Further, given the fact that bidirectional semiconductor switches are depletion mode devices which are normally ON and typically require a negative bias on at least one gate in order to be turned OFF, new driving topologies are possible.
The circuit of FIG. 1 illustrates a first topology of a driving circuit for a half bridge utilizing bidirectional semiconductor switches 108, 110 in accordance with an embodiment of the present invention.
As illustrated in FIG. 1, two bidirectional semiconductor devices, specifically a high side switch 108 and a low side switch 110 are arranged in series between the positive DC bus rail (VBUS) and negative, or lower, DC bus rail, or return rail (RTN). A node 103 is provided between the high side and low side switches 108, 110 at the output of the half bridge which is preferably coupled to a load (not shown).
A driving circuit 100 is provided to control the switches 108 and 110 of the half bridge. In the particular embodiment illustrated in FIG. 1, the driving circuit is implemented as an integrated circuit (IC) formed on a 20V bulk substrate 102 with 2 floating wells 104, 106. The first well (HV1) 104 preferably has a 600V capacity and includes components for driving the high side switch 108. The second well (HV2) 106 preferably has a 20V capacity.
The high side bidirectional switch 108 is preferably driven by a conventional output buffer formed by transistors Q1 and Q2 positioned in the first floating well 104. As illustrated, a node 116 is positioned between transistors Q1 and Q2 and is coupled to one of the gates of switch 108. The ON/OFF status of the transistors Q1 and Q2 is preferably determined based upon a high side input logic control signal HI which is connected to the circuit 100 via the bulk. It is noted that the IC circuit may also include appropriate level shifting and delay functions common to conventional driving circuits to ensure that the high side input logic control signal HI provide proper control.
In operation, the high side switch 108 is nominally ON and thus conducts to provide a voltage to the load via the output node 103 of the half bridge. During this time, the transistor Q2 is preferably OFF, and transistor Q1 is preferably ON. Thus no voltage is provided to the gate of the switch 108. The switch 108 remains ON since no voltage is applied to the gate connected to node 116 and the voltage at the other gate of the switch 108 is the same as that of the positive DC bus rail and thus no negative bias voltage applied either gate. When desired, the switch 108 may be turned OFF based on the high side logic signal HI. In particular, the switch Q2 is turned ON, and switch Q1 is turned off, such that a negative voltage is provide to the node 116 via the transistor Q2 and the high voltage MOSFET 114 (Mbs) from the negative terminal of voltage source 109. This negative voltage can then be applied to the lower gate of the switch 108, thus providing the negative bias to turn this switch OFF.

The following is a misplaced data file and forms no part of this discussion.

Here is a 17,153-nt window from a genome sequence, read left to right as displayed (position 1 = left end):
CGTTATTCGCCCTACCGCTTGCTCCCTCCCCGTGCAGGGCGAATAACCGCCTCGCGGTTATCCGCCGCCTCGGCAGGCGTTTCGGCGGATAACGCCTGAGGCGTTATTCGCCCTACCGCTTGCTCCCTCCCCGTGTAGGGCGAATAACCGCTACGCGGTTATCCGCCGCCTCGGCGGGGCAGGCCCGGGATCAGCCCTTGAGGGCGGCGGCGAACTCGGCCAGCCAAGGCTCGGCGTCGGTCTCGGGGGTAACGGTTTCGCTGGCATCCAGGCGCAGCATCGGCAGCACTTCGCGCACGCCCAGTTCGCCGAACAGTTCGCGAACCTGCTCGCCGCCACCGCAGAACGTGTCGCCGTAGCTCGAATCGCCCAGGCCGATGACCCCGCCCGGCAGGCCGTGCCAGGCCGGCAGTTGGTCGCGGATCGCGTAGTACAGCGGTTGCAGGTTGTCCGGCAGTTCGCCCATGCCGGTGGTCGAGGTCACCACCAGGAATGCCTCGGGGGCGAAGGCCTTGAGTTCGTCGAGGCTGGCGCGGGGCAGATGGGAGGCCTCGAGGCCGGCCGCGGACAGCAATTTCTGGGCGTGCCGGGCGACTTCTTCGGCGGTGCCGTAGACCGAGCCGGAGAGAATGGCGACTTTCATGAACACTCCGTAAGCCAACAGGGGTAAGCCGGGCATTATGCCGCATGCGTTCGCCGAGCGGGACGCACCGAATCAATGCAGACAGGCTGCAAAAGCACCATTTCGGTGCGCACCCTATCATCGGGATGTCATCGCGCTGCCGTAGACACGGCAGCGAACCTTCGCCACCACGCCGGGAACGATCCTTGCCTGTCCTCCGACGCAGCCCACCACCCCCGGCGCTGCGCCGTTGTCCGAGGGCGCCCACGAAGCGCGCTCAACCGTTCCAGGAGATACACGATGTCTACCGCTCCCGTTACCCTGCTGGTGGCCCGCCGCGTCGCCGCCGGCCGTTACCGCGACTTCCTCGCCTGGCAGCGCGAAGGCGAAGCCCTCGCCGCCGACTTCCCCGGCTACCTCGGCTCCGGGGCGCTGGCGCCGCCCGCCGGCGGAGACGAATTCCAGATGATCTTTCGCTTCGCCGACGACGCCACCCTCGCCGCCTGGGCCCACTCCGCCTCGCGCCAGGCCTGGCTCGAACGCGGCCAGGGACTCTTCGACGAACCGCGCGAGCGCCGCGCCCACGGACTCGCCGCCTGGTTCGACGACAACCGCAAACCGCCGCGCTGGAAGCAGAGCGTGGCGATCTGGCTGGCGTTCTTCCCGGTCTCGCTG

Just as in a conventional drive circuit for use with a conventional half bridge, the high side switch 108 and the low side switch 110 should not be ON at the same time. Thus, when the high side switch 108 is ON, the low side switch 110 should be OFF. Similarly, when the low side switch 110 is ON, the high side switch 108 is OFF. The high side logic input HI and low side logic input LI thus are provided to ensure that the switched 108 and 110 are never ON at the same time.
Thus, when the high side logic input HI drives the switch 108 OFF, the low side logic input LI preferably is used to turn the low side switch 110 ON. It is noted however, that the IC 100 may also be provided with an appropriate dead time (DT) to ensure that the high side and low side switches 108 and 110 are not ON at the same time during the transition. The use of such a preset dead time is common in driving circuits. The low side switch 110 is preferably controlled by cascoded switching. That is, power MOSFET 112 is placed in series between the switch 110 and the lower rail of the DC bus. The top gate of the switch 110 is coupled to the top electrode thereof, and thus will not provide a negative bias relative to the top electrode. The bottom gate of the switch 110 is coupled to the lower DC BUS rail, or return rail RTN. Thus, the potential applied to the lower gate will be substantially constant. However, the low side input logic LI is preferably used to control the output buffer formed by transistors Q3 and Q4 in the second well 106. Again, appropriate level shifting and delays may be incorporated into the IC 100 to ensure that the low side input logic LI provides appropriate control. A node 118 is provided between the transistors Q3 and Q4 to provide a voltage to turn the power MOSFET 11 ON and OFF. When the power MOSFET is ON, the relationship of the potential applied to the gates of switch 110 is such that the switch 110 stays on. When the power MOSFET 110 is turned OFF however, the voltage at the low side electrode of the switch 110 will change such that the switch 110 is turned OFF.
As illustrated, the node 118 also controls the high voltage MOSFET 114 as well, such that the High voltage MOSFET is only ON when the power MOSFET 112 is ON. In particular, it is preferable if there is a slight delay between the turning ON of the power MOSFET 112 and the turning ON of the high voltage MOSFET such that the high voltage MOSFET 114 turns on only after the power MOSFET 112 is already ON. Similarly, it is preferable that the high voltage MOSFET 114 turn OFF before the power MOSFET 112 turns OFF.
In addition, a desaturation control device 120 is provided to ensure that the power MOSFET 112 remains unsaturated. This feature is desirable in order to ensure that control of the power MOSFET will result in control of the lower switch 110.
The only external components used by the IC 100 are the two capacitors C1 and C2 and the single Diode D2. It is noted that the Diode D2 may also be incorporated into the IC if desired. This may be preferable in order to more easily provide short circuit protection, current sensing or temperature sensing.
In addition, it is noted also that using the configuration illustrated in FIG. 1, the capacitor C1 can be charged via the low side switch 110, the power MOSFET 112 and the high voltage MOSFET 116 when the high side switch 108 is turned OFF.